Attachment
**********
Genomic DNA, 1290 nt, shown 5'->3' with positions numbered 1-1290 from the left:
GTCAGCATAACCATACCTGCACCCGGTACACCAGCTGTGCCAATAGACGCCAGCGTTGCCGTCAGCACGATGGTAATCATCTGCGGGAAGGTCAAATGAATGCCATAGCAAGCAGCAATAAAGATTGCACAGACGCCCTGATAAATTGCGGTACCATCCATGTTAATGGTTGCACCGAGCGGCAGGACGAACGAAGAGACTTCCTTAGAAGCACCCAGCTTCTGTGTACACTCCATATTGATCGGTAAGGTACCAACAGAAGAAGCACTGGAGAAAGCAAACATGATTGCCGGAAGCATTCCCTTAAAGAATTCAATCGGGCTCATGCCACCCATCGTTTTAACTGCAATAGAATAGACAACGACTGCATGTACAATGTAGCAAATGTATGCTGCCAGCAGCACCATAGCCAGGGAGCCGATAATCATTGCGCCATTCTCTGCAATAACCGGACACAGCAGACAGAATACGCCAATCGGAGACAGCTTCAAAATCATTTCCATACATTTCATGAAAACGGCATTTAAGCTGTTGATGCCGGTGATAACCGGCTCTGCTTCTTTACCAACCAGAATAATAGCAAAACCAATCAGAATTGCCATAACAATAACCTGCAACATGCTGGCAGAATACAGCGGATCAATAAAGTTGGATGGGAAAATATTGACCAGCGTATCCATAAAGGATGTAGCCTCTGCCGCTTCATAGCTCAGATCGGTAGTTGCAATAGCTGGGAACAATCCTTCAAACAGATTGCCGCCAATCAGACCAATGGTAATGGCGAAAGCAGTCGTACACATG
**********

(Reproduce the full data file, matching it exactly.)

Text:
Genomic DNA, 1290 nt, shown 5'->3' with positions numbered 1-1290 from the left:
GTCAGCATAACCATACCTGCACCCGGTACACCAGCTGTGCCAATAGACGCCAGCGTTGCCGTCAGCACGATGGTAATCATCTGCGGGAAGGTCAAATGAATGCCATAGCAAGCAGCAATAAAGATTGCACAGACGCCCTGATAAATTGCGGTACCATCCATGTTAATGGTTGCACCGAGCGGCAGGACGAACGAAGAGACTTCCTTAGAAGCACCCAGCTTCTGTGTACACTCCATATTGATCGGTAAGGTACCAACAGAAGAAGCACTGGAGAAAGCAAACATGATTGCCGGAAGCATTCCCTTAAAGAATTCAATCGGGCTCATGCCACCCATCGTTTTAACTGCAATAGAATAGACAACGACTGCATGTACAATGTAGCAAATGTATGCTGCCAGCAGCACCATAGCCAGGGAGCCGATAATCATTGCGCCATTCTCTGCAATAACCGGACACAGCAGACAGAATACGCCAATCGGAGACAGCTTCAAAATCATTTCCATACATTTCATGAAAACGGCATTTAAGCTGTTGATGCCGGTGATAACCGGCTCTGCTTCTTTACCAACCAGAATAATAGCAAAACCAATCAGAATTGCCATAACAATAACCTGCAACATGCTGGCAGAATACAGCGGATCAATAAAGTTGGATGGGAAAATATTGACCAGCGTATCCATAAAGGATGTAGCCTCTGCCGCTTCATAGCTCAGATCGGTAGTTGCAATAGCTGGGAACAATCCTTCAAACAGATTGCCGCCAATCAGACCAATGGTAATGGCGAAAGCAGTCGTACACATG